Tuesday, March 11, 2008

Be Wary of the Agenda Behind Flawed Cost Projections

We've all seen the damage that can come from "studies" that are designed to achieve a given result rather than truly examining the potential cost, impacts or benefits of a given issue. It is often hard to judge the veracity of studies -- which is why it is absolutely critical that the assumptions used are transparent and reasonable -- so as to prove there is no hidden agenda being served.

The latest round of fliers and "fact sheets" being pushed by the Chamber of Commerce is unfortunately relying on a very flawed and secretive analysis done by Charles River Associates (CRA) and paid for by the electric industry group, Edison Electric Institute. The study was so flawed that many of the EEI members have called for it to be re-done using more plausible assumptions. Below is a great analysis of the many flaws of the CRA economic projections -- and why folks need to be careful before believing the cost projections of Lieberman-Warner from groups that clearly have an agenda that is not good for agriculture (i.e favoring a carbon tax instead of a carbon market).

Environmental Defense Fund

The CRA Climate Analysis: Extreme Again

America’s Climate Security Act of 2007 [S. 2191) is a bipartisan bill that would create a cap and trade program to cut greenhouse gas emissions in the U.S. The Edison Electric Institute, a trade organization representing electric utilities, recently paid consulting firm Charles River Associates International (CRA) to assess the possible economic impacts of the legislation. An assessment of CRA’s analysis using accepted academic modeling reaches the following conclusions:

· CRA has a history of presenting extreme views for its industry clients. For example, CRA’s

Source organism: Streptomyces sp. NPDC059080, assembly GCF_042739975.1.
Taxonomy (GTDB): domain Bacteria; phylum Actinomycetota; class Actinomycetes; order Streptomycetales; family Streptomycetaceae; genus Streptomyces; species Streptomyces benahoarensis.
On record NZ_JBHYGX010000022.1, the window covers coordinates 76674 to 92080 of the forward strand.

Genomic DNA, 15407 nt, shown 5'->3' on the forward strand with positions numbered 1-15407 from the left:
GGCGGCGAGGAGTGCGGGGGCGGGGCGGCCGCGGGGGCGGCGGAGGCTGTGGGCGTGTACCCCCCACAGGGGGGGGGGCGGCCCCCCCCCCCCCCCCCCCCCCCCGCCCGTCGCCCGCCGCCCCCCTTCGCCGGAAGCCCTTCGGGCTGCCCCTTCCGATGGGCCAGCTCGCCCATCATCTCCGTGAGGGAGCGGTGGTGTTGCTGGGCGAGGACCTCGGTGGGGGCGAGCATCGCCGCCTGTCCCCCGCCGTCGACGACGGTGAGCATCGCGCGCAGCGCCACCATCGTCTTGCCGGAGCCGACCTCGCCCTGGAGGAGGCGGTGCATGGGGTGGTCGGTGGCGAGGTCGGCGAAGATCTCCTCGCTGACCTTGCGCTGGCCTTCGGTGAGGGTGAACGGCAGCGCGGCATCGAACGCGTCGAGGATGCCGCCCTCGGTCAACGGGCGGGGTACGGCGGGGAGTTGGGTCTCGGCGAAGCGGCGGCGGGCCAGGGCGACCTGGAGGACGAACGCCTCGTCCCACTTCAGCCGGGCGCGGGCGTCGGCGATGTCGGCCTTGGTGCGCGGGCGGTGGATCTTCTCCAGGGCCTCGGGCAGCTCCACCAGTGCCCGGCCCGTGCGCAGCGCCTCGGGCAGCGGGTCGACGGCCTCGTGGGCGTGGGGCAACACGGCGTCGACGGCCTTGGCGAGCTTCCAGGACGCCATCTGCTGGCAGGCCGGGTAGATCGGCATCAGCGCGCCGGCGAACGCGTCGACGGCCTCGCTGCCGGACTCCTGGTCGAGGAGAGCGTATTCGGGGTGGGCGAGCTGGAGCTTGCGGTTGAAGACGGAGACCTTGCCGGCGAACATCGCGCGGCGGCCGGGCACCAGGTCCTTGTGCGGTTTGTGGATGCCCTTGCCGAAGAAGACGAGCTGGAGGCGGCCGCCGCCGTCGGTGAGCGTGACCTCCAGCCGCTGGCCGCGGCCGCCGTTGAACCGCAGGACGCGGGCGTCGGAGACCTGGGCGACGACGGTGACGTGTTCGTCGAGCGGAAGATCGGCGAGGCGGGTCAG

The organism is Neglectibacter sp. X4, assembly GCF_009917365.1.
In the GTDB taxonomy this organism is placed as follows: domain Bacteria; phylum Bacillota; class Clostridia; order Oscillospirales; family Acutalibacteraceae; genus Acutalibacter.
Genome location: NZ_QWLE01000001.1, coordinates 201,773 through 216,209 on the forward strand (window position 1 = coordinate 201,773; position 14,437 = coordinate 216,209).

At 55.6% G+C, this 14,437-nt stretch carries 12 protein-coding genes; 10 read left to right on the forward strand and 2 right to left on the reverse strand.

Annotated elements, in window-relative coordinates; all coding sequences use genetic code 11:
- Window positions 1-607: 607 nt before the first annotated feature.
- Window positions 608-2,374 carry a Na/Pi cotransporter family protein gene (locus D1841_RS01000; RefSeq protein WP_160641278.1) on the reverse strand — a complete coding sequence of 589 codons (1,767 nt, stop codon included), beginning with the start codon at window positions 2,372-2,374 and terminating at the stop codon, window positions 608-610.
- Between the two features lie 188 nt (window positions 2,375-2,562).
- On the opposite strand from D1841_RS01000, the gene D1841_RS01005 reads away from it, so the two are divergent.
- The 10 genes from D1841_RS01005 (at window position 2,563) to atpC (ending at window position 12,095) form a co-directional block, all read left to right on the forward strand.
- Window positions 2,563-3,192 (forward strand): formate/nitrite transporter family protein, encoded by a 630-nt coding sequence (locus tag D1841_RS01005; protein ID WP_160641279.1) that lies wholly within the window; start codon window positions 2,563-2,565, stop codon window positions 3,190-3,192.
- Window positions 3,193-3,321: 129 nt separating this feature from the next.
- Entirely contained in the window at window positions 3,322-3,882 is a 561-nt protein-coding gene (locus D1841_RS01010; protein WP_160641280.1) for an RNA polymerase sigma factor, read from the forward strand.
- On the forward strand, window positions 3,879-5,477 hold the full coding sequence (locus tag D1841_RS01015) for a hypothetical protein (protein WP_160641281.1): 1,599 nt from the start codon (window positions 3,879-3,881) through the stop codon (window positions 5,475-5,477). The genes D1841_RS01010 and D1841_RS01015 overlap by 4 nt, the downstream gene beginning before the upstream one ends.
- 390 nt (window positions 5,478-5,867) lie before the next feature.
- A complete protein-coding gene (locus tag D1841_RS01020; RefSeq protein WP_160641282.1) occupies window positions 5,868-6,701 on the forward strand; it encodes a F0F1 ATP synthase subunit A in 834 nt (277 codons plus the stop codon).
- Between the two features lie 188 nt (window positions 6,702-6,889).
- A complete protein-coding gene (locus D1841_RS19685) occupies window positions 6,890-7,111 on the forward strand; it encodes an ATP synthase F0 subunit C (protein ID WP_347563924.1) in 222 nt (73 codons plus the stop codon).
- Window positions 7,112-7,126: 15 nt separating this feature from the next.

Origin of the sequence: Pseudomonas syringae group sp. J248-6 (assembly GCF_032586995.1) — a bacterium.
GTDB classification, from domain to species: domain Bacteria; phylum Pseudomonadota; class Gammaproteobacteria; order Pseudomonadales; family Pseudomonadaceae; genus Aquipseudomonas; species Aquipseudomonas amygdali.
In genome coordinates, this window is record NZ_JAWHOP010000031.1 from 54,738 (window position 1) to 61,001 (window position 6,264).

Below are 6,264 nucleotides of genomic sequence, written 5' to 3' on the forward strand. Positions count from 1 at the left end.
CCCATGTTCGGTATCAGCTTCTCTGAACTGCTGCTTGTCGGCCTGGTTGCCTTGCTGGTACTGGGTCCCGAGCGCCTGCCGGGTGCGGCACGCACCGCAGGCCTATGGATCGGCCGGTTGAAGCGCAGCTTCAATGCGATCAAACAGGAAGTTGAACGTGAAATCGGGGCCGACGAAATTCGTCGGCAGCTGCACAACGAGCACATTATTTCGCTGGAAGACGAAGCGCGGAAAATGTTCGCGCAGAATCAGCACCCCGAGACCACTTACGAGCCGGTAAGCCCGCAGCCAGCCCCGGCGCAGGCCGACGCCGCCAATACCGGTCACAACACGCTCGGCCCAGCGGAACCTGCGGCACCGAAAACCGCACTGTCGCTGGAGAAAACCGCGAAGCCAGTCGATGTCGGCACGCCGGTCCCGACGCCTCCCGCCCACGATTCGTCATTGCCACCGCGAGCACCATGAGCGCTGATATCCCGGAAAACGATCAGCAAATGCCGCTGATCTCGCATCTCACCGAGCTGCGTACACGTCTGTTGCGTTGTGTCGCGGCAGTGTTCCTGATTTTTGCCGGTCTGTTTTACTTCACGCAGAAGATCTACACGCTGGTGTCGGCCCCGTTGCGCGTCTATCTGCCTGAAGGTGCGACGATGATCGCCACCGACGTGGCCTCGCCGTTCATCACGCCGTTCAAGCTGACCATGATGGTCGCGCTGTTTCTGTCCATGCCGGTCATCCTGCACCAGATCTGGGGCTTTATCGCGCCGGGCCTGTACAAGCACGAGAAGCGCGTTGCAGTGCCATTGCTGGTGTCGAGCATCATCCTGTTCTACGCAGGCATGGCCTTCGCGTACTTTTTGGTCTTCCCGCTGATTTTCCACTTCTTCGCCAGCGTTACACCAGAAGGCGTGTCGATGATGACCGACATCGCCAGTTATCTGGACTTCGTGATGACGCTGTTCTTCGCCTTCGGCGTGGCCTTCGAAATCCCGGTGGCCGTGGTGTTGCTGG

analysis in 2003 of the McCain-Lieberman Climate Stewardship Act projected household costs that were three to four times higher than the upper range of results in an MIT study, and 10 to 14 times higher than MIT’s lower range.

· CRA’s results are dramatically different than economic assessments by researchers in
academia and government. For example, CRA’s estimates for the impact of the bill in 2015 on
greenhouse gas emission allowance prices, economic output (GDP), and electricity prices are 75%
300% higher than those found by a study performed by researchers at Duke University and Research Triangle Institute.

· Determining exactly why CRA’s numbers are so high is difficult, both because of how CRA
reports their results and because the CRA model remains a “black box” to outsiders. Although
CRA released some information in a response to a request from Senator Lieberman, they have never fully opened up their model to outside peer review, so key assumptions remain hidden. Moreover, CRA lumps together results from various scenarios without specifying which scenarios lead to which results. One reason for the divergence from other models, however, appears to be that CRA ignores the role of international credits, which under the Lieberman-Warner bill could meet up to 15% of compliance obligations. In addition, their analysis assumes high costs for new coal-fired power plants with carbon capture and sequestration technology, and imposes artificial constraints on how widely that technology is used.

· Like most economic forecasting models, CRA’s analysis considers only one side of the ledger:
it considers the costs of reducing emissions, but fails to examine the costs of inaction.

· No single model should be relied upon for policy making. Instead, policy makers should look to
the full range of economic models for guidance on the possible impacts of climate policy. And when confronted with a range of numbers, a common rule of thumb is to throw out the lowest and highest numbers, and concentrate on the middle of the range. Former Federal Reserve Chairman Paul Volcker summarized the economic situation best: “If you don't
take action on climate change, you can be sure that our economies will go down the drain in the
next 30 years. What may happen to the dollar, and what may happen to growth in China or
whatever, will pale into insignificance compared with the question of what happens to this planet
over the next 30 or 40 years if no action is taken."

Our analysis is based on testimony by CRA, documentation supporting that testimony, CRA’s recent update to their analysis, and economic models by researchers at MIT, Research Triangle Institute, and the Department of Energy.

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